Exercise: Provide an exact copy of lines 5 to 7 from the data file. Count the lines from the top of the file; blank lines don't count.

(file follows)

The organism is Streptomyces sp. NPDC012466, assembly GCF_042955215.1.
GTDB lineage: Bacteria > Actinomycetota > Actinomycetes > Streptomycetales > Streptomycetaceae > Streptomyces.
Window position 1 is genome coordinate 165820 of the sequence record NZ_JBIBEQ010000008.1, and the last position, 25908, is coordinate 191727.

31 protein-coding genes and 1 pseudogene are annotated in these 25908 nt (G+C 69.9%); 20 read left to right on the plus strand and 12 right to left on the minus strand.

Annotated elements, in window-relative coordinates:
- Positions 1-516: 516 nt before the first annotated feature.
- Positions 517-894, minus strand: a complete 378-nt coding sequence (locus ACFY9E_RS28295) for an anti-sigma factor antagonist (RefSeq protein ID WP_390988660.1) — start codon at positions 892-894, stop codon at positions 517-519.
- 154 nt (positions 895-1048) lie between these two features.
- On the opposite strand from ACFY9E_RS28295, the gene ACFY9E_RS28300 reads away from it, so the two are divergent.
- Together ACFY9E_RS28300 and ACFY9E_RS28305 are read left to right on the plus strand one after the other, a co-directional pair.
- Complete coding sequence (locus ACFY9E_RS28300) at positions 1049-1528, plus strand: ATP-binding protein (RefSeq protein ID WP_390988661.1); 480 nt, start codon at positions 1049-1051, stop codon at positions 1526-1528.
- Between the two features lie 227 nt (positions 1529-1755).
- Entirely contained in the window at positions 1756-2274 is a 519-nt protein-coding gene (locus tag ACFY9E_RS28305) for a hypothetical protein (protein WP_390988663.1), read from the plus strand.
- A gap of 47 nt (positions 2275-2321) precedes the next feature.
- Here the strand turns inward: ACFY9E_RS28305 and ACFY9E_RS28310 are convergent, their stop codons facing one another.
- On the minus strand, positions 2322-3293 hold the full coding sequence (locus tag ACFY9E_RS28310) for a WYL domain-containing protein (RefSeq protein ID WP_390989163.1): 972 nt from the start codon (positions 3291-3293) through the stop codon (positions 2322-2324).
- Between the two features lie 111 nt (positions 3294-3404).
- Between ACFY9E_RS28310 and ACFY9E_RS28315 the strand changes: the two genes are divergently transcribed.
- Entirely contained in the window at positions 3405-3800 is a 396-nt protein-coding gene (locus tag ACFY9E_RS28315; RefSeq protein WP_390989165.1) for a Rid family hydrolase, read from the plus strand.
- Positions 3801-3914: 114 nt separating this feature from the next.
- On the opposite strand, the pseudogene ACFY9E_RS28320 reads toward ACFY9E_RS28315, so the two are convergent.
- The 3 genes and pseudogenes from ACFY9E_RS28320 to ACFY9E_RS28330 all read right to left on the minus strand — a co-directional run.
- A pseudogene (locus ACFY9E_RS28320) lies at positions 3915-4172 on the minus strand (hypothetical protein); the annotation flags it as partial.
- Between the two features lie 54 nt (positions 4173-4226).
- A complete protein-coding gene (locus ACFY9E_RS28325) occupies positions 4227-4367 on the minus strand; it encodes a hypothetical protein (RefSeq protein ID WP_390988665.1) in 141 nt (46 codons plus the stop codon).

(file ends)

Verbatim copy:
Annotated elements, in window-relative coordinates:
- Positions 1-516: 516 nt before the first annotated feature.
- Positions 517-894, minus strand: a complete 378-nt coding sequence (locus ACFY9E_RS28295) for an anti-sigma factor antagonist (RefSeq protein ID WP_390988660.1) — start codon at positions 892-894, stop codon at positions 517-519.